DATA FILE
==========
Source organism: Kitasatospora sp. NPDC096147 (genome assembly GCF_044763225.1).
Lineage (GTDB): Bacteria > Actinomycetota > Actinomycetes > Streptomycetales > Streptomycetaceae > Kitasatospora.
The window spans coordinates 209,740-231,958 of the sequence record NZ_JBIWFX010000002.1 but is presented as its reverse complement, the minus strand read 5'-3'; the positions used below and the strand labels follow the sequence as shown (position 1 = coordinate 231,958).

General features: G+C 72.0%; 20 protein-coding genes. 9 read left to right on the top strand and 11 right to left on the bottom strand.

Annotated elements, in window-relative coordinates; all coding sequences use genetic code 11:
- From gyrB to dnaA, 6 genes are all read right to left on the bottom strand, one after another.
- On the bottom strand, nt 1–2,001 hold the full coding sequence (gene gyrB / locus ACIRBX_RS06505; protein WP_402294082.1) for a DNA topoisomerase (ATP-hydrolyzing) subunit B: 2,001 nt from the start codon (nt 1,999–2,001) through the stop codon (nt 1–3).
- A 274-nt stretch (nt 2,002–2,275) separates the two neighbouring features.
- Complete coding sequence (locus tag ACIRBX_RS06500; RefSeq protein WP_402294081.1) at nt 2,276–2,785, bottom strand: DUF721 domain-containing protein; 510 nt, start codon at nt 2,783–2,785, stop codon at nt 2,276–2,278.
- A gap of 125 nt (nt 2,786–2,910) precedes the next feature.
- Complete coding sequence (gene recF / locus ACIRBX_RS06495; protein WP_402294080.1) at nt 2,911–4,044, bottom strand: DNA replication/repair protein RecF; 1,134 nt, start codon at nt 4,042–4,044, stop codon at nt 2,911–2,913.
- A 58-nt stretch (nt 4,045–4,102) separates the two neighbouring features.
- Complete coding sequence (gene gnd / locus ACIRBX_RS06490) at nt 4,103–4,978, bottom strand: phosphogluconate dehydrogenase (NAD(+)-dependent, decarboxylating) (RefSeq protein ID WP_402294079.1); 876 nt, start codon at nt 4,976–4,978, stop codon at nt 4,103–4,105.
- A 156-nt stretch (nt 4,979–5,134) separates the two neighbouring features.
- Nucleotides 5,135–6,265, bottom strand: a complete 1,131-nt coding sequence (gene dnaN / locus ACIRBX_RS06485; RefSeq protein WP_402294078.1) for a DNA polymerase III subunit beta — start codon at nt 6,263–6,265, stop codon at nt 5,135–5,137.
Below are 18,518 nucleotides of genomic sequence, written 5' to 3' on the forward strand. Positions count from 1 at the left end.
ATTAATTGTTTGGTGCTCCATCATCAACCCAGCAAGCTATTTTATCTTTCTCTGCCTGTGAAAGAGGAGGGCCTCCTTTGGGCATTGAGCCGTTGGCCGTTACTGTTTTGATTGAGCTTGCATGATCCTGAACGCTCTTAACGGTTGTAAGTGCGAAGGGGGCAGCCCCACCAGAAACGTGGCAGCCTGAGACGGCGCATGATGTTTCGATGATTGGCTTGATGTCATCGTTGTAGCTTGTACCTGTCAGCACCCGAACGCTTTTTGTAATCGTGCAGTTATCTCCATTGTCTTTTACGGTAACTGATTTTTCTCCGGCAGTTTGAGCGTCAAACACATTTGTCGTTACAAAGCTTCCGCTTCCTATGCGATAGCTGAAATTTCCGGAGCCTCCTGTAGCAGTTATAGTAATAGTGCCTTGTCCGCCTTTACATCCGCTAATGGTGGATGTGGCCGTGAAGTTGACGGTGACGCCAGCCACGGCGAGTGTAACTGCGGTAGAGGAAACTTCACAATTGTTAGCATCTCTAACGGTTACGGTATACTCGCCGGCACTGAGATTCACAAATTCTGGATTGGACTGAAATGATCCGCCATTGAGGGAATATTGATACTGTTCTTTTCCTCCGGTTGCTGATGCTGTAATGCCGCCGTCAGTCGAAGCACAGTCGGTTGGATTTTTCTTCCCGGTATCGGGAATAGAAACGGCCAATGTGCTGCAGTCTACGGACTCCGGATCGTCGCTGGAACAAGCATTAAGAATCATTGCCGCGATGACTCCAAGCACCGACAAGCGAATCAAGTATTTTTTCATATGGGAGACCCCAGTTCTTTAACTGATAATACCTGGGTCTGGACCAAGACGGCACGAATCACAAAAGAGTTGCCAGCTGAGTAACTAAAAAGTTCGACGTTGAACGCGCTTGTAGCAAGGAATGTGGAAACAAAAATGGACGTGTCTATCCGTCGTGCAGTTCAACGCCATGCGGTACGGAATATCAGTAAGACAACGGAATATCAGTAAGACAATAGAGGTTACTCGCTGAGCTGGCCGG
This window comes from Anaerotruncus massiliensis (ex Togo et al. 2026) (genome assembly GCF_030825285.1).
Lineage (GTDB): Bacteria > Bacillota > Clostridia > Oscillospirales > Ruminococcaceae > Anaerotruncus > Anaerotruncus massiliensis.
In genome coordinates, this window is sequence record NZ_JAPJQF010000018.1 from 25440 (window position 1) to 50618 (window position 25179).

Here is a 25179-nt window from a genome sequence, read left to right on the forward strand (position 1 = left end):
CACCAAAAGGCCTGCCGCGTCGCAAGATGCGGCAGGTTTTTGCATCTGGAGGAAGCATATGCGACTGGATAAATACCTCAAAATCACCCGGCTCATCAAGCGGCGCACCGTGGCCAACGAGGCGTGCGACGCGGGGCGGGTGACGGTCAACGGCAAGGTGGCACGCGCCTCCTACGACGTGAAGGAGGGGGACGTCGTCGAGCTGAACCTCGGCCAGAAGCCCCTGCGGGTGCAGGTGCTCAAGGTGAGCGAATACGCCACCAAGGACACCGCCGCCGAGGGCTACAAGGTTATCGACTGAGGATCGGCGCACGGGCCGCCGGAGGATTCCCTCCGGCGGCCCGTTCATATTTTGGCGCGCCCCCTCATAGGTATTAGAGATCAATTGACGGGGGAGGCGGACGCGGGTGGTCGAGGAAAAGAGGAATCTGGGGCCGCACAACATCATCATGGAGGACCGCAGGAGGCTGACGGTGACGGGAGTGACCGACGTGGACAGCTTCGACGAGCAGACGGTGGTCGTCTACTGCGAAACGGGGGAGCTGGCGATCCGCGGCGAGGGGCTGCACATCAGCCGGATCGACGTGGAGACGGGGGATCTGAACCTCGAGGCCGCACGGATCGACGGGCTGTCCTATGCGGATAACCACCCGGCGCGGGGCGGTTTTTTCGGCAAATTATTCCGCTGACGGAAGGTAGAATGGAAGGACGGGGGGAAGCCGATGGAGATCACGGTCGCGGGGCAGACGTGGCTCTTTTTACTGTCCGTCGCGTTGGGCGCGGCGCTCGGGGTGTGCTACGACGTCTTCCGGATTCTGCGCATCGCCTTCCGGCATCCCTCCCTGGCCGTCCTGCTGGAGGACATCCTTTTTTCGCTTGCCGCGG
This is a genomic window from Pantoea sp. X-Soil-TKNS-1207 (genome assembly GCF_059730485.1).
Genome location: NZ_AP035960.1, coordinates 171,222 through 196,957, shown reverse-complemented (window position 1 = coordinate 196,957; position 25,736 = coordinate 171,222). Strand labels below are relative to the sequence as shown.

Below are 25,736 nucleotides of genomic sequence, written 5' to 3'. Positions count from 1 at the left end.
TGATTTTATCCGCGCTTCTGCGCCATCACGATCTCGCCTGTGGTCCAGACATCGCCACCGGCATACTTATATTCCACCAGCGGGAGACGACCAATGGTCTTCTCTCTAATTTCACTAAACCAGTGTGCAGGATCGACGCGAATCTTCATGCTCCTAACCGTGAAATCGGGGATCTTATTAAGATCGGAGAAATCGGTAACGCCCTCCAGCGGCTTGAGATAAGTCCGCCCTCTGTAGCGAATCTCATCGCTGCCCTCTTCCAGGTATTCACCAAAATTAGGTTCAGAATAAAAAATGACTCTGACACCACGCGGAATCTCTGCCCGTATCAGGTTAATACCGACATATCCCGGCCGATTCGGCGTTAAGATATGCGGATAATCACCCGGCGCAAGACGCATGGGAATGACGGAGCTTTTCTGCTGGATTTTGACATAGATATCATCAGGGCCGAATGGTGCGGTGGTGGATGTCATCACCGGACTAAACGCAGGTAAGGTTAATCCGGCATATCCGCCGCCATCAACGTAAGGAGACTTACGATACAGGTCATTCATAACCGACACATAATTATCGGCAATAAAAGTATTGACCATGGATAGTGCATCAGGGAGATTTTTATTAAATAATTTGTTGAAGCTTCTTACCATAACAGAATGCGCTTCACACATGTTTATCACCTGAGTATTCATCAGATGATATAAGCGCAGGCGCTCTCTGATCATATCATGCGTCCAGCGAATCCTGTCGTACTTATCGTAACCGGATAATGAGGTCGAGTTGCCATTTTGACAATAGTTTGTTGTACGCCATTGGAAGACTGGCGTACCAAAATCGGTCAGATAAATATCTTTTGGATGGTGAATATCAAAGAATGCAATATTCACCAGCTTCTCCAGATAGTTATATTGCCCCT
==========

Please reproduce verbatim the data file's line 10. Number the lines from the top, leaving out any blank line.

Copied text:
- A gap of 125 nt (nt 2,786–2,910) precedes the next feature.